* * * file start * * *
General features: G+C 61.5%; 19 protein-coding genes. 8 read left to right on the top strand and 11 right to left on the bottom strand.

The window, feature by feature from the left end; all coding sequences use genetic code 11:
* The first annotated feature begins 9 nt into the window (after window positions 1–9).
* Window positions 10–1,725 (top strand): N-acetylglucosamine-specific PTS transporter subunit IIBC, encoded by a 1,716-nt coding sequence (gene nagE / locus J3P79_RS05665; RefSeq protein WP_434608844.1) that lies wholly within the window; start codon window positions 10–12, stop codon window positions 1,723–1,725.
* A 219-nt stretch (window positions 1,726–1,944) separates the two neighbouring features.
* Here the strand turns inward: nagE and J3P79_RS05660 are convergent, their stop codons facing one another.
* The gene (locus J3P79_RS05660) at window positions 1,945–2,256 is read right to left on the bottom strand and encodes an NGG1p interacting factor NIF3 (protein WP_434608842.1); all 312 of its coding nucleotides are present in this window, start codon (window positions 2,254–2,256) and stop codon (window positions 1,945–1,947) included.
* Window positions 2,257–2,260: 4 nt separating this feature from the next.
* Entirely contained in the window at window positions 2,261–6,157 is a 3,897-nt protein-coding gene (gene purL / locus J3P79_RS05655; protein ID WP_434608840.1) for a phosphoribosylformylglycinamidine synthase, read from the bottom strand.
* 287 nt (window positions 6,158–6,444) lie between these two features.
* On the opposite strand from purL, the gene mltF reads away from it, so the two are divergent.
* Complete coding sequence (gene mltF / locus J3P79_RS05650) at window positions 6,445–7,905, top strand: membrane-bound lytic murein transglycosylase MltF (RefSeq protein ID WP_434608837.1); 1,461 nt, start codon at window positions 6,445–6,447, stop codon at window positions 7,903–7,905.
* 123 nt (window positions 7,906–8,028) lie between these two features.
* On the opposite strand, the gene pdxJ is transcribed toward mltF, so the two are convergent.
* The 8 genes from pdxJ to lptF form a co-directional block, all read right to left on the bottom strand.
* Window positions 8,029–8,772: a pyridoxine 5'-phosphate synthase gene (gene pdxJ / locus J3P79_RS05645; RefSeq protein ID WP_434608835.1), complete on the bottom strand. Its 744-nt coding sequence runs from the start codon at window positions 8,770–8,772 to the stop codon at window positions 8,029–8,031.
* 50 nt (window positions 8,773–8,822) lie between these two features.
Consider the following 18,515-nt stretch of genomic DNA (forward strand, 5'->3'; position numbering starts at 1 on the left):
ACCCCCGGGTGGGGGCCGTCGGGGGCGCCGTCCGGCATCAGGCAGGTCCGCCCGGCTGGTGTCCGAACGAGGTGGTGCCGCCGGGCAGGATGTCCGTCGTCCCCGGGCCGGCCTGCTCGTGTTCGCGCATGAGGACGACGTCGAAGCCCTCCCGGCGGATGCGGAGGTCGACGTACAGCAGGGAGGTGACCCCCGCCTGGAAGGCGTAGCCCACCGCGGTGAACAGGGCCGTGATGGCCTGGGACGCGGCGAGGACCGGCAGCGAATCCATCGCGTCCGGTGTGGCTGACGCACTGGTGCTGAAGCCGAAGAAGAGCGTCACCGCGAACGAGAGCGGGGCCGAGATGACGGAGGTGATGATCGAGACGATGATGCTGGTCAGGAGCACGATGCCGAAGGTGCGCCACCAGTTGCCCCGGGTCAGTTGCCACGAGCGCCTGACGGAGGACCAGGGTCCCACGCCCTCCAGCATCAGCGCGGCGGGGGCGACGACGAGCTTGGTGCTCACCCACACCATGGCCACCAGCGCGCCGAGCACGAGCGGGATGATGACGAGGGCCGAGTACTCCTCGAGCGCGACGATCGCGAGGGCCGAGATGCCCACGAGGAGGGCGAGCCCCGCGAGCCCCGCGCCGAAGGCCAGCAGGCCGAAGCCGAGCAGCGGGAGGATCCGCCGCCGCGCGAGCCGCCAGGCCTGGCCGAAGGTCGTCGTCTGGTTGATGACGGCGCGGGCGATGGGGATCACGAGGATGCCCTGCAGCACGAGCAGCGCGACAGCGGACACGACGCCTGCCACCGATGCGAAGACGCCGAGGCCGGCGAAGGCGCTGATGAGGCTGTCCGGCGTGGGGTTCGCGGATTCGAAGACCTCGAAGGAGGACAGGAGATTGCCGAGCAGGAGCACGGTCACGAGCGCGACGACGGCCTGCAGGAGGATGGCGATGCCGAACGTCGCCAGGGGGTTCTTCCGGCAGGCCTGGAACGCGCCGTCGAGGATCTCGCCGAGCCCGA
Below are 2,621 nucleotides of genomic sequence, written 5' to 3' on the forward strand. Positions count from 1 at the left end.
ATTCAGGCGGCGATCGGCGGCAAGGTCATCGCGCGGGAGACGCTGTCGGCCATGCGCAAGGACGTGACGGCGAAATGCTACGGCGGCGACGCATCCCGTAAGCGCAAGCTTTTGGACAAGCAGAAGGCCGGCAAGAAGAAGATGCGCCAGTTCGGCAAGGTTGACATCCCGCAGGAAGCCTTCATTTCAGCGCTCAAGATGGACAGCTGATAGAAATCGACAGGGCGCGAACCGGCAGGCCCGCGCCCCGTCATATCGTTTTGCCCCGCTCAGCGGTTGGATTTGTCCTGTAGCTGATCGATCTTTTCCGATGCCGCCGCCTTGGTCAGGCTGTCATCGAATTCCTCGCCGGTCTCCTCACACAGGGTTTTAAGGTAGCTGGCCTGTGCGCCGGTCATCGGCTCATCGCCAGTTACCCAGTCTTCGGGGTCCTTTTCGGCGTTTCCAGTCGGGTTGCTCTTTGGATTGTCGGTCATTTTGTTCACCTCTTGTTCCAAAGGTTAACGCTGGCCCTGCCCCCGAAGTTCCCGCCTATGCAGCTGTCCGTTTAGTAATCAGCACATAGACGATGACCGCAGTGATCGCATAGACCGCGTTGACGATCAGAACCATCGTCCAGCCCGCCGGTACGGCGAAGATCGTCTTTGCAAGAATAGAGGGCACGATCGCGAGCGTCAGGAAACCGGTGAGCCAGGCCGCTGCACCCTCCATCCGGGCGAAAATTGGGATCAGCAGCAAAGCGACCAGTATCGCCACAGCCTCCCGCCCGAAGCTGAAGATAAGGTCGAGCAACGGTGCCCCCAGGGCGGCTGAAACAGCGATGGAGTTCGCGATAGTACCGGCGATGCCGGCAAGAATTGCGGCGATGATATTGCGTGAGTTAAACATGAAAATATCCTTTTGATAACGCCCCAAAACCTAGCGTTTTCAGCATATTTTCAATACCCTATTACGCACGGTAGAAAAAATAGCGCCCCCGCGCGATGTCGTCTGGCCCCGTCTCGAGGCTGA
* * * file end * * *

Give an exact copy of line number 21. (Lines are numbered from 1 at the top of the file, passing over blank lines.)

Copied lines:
ATTCAGGCGGCGATCGGCGGCAAGGTCATCGCGCGGGAGACGCTGTCGGCCATGCGCAAGGACGTGACGGCGAAATGCTACGGCGGCGACGCATCCCGTAAGCGCAAGCTTTTGGACAAGCAGAAGGCCGGCAAGAAGAAGATGCGCCAGTTCGGCAAGGTTGACATCCCGCAGGAAGCCTTCATTTCAGCGCTCAAGATGGACAGCTGATAGAAATCGACAGGGCGCGAACCGGCAGGCCCGCGCCCCGTCATATCGTTTTGCCCCGCTCAGCGGTTGGATTTGTCCTGTAGCTGATCGATCTTTTCCGATGCCGCCGCCTTGGTCAGGCTGTCATCGAATTCCTCGCCGGTCTCCTCACACAGGGTTTTAAGGTAGCTGGCCTGTGCGCCGGTCATCGGCTCATCGCCAGTTACCCAGTCTTCGGGGTCCTTTTCGGCGTTTCCAGTCGGGTTGCTCTTTGGATTGTCGGTCATTTTGTTCACCTCTTGTTCCAAAGGTTAACGCTGGCCCTGCCCCCGAAGTTCCCGCCTATGCAGCTGTCCGTTTAGTAATCAGCACATAGACGATGACCGCAGTGATCGCATAGACCGCGTTGACGATCAGAACCATCGTCCAGCCCGCCGGTACGGCGAAGATCGTCTTTGCAAGAATAGAGGGCACGATCGCGAGCGTCAGGAAACCGGTGAGCCAGGCCGCTGCACCCTCCATCCGGGCGAAAATTGGGATCAGCAGCAAAGCGACCAGTATCGCCACAGCCTCCCGCCCGAAGCTGAAGATAAGGTCGAGCAACGGTGCCCCCAGGGCGGCTGAAACAGCGATGGAGTTCGCGATAGTACCGGCGATGCCGGCAAGAATTGCGGCGATGATATTGCGTGAGTTAAACATGAAAATATCCTTTTGATAACGCCCCAAAACCTAGCGTTTTCAGCATATTTTCAATACCCTATTACGCACGGTAGAAAAAATAGCGCCCCCGCGCGATGTCGTCTGGCCCCGTCTCGAGGCTGA